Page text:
## Super Bowl Squares Contest

*January 23, 2012 at 2:02 pm* *
2 comments *

Laurence Tynes, the hero; Billy Cundiff, the goat. And so we head to Super Bowl XLVI with a rematch of the game four years ago. One can only hope that this game will be half as exciting as that one.

Your math/football trivia for the day? **Super Bowl XLVI is the second to require each of the first four Roman numerals (I, V, X, L)**; the first was Super Bowl XLIV two years ago. [Thanks to Eric Langen for pointing out my previous error.] Personally, I’m looking forward to Super Bowl LXVI, when the first four Roman numerals will occur in decreasing order. A real treat will occur in 3532, when Super Bowl MDLXVI will be played, wherein all six of the Roman numerals will appear in decreasing order. While I’m fairly certain I won’t be around to see that one, I hold out hope that I am reincarnated as a star football player who earns that game’s MVP honors; though it’s far more likely that I will return as a football to be used by adolescents in a backyard game.

Buoyed by the success of the online version of my favorite game, I’ve decided to run another online contest. This one relates to Super Bowl XLVI, and you’re asked to predict the units digit of each team’s score at the end of each quarter when the Patriots and Giants square off on Sunday, February 5.

Probably the most common type of office betting pool is a square football pool, which is often referred to as just The Squares. The pool is played on a 10 × 10 grid, and contestants can buy squares within the grid for a certain amount of money. **After all 100 squares have been purchased**, the numbers 0‑9 are randomly assigned to each row and column. The numbers for each row represent the units digit of the score for one team, and the numbers for each column represent the units digit of the score for the other team. The winners are the four people whose squares correspond to the units digit of the actual score of the game at the end of the 1st, 2nd, 3rd, and 4th quarters.

Feel free to use this Excel spreadsheet if you’d like to run your own version of this game. (Though be sure to check all applicable laws, to ensure that you’re not in violation of local or state gaming laws.)

The difference between the typical version of this game and the version I’m running here is that **you get to pick which pairs of numbers you want**. Consequently, winning isn’t solely a matter of random luck. But there’s a catch — you can pick the most likely number pairs, but chances are other folks will pick those numbers, too, and the winnings are divided among everyone who picked that pair. So, should you pick 0‑0 and divide the pot with a thousand others; or should you pick the highly unlikely 5‑2 and have the winnings all to yourself?

*Please note that the game I’m running is for entertainment only. No money is required to play, and there will be no pay-out to the winners.* If all goes well this year, perhaps next year there will be a real version that allows you to wager your hard-earned money in such a silly manner — assuming, of course, that I can find a way to skirt the myriad state gaming laws that would prevent me from running such a contest.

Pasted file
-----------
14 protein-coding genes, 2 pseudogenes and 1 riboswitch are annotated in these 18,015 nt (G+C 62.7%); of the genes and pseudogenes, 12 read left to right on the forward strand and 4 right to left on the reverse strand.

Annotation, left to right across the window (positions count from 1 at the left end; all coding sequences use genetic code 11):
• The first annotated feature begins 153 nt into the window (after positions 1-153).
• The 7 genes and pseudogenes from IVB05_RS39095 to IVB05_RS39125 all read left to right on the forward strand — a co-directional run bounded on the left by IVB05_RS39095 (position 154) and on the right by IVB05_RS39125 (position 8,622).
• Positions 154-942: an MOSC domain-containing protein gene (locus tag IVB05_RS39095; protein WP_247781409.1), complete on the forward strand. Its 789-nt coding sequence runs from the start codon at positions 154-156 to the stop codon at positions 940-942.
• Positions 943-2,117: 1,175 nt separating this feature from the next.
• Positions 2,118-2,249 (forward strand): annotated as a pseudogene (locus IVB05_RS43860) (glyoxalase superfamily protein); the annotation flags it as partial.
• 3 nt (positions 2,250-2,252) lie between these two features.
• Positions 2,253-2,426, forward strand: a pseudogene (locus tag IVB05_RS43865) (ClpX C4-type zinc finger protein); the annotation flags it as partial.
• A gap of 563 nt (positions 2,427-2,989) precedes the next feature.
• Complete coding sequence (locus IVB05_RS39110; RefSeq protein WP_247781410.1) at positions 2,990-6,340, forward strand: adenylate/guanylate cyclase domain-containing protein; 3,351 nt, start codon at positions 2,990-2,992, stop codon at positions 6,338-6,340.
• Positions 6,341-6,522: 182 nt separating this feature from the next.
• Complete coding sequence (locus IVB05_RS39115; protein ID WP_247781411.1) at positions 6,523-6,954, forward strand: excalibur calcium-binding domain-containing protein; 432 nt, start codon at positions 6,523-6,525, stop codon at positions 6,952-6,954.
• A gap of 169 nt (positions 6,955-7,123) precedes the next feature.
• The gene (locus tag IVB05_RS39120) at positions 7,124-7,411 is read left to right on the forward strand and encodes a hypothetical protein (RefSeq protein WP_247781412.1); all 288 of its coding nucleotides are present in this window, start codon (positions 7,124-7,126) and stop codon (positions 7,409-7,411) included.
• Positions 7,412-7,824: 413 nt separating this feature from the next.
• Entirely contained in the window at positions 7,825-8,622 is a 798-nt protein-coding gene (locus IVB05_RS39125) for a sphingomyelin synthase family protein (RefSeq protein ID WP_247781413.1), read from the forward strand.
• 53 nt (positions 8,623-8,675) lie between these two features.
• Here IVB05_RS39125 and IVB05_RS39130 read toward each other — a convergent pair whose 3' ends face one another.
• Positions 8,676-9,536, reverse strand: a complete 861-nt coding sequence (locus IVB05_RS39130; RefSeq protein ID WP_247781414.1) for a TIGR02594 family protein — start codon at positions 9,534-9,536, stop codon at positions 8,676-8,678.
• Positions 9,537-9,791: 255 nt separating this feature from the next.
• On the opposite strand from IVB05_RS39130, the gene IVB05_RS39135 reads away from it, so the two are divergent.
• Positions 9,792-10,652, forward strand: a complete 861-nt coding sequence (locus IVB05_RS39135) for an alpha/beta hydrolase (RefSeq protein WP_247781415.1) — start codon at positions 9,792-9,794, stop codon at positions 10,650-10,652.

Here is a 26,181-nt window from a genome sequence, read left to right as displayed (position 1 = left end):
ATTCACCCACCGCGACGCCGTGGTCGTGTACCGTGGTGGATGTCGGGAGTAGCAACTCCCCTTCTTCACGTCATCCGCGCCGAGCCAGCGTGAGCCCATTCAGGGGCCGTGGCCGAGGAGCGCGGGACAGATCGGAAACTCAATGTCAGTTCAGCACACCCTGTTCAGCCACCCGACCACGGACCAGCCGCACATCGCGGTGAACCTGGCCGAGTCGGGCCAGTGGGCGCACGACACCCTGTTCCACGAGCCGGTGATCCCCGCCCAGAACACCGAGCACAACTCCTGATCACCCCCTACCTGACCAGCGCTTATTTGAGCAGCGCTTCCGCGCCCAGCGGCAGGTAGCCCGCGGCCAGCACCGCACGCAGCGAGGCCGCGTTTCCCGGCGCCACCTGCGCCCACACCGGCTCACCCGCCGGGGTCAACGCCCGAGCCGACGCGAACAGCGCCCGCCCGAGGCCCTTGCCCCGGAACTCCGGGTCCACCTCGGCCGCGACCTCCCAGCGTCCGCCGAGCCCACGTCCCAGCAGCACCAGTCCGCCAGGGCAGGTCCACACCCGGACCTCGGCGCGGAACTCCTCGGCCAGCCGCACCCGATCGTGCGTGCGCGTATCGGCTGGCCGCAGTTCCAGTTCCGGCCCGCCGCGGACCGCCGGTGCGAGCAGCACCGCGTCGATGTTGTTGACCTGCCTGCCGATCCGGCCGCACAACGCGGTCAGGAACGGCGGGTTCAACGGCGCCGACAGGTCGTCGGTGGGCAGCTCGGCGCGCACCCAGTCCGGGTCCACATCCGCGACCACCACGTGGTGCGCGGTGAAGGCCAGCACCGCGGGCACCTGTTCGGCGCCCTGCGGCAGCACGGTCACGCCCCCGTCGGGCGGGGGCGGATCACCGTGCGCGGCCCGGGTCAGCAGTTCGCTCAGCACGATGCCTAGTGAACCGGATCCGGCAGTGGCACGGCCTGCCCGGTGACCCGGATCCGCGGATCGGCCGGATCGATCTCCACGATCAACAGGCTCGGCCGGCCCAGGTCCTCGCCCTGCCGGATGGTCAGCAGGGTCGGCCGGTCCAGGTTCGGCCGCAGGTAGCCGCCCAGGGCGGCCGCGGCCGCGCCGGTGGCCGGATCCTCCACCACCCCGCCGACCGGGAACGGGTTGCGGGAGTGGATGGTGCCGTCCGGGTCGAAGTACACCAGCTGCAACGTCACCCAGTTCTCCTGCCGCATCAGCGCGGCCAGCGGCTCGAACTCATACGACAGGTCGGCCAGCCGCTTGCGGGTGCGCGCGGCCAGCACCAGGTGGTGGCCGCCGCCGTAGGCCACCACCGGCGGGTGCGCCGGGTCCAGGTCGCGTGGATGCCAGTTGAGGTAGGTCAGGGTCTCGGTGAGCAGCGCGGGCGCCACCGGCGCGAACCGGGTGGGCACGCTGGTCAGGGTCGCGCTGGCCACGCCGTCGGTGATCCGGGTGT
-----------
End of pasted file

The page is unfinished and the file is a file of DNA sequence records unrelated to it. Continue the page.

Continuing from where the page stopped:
In case you’re wondering, “Why are you doing this?” remember that I’m the author of a math joke blog. Why do I do any of the things I do? For fun, mainly, and because I’m a certifed math geek. I like the math psychology of this game, and I’m just interested in the numbers that people will pick.

Here are the official rules:

- Imagine that you have $5, and each square costs $1, so you can buy up to five squares. It’s your money, spend it how you like — if you want to choose the same pair of numbers for all five bets, go ahead, knock yourself out. And what the hell do I care? Enter as often as you like; if you’ve got nothing better to do with your time than repeatedly submit entries for this contest, well, that’s your problem.
- All money bet will be divided equally among the four quarters, so the total amount will be equal to $5
*n*, where*n*is the number of contestants. (Should a contestant enter fewer than five choices, the last entered choice will be repeated multiple times to get the total to five.) - If you pick a winning square, you will share the winnings with everyone else who picked the same square. (For example, if 200 people play this game, there will $1,000 in the pot, so the winning amount for each quarter will be $250. If ten people choose 7-3 and it hits for one quarter, each person will receive $25.)
- Enter your five choices as two-digit numbers,
**where the tens digit represents the Patriots’ score and the units digit represents the Giants’ score**. (For instance, if you want Patriots 7, Giants 3, enter 73; but if you want Patriots 0, Giants 7, enter 07.)

That’s it. Access the form via the link below:

My friends Andy and Casey Frushour have been keeping data about which pairs of numbers occur most often. Before making your picks, you might want to check out their analysis of data from six years of NFL games as well as from all 45 Super Bowls.

Bets will be accepted until 11:59 p.m. ET on Saturday, February 4, and an image showing the number of times each square was chosen will be posted at:

**Super Bowl Squares Contest – Summary of All Bets**

The complete results for this contest will be posted on Monday, February 6, at the URL below. (But note that this link will return a “404 Error – File not Found” message prior to February 6.)

**Super Bowl Squares Contests – Results**

Good luck!

Entry filed under: Uncategorized. Tags: betting, Giants, New England, New York, Patriots, pool, squares, Super Bowl, XLVI.

1.Eric | January 25, 2012 at 1:40 am“Your math/football trivia for the day? Super Bowl XLVI is the first one that requires each of the first four Roman numerals (I, V, X, L).”

Um… what about Super Bowl XLIV two years ago?

2.Brian Madden | February 5, 2012 at 3:38 pmYeah, lol. XLIV used all four two years ago.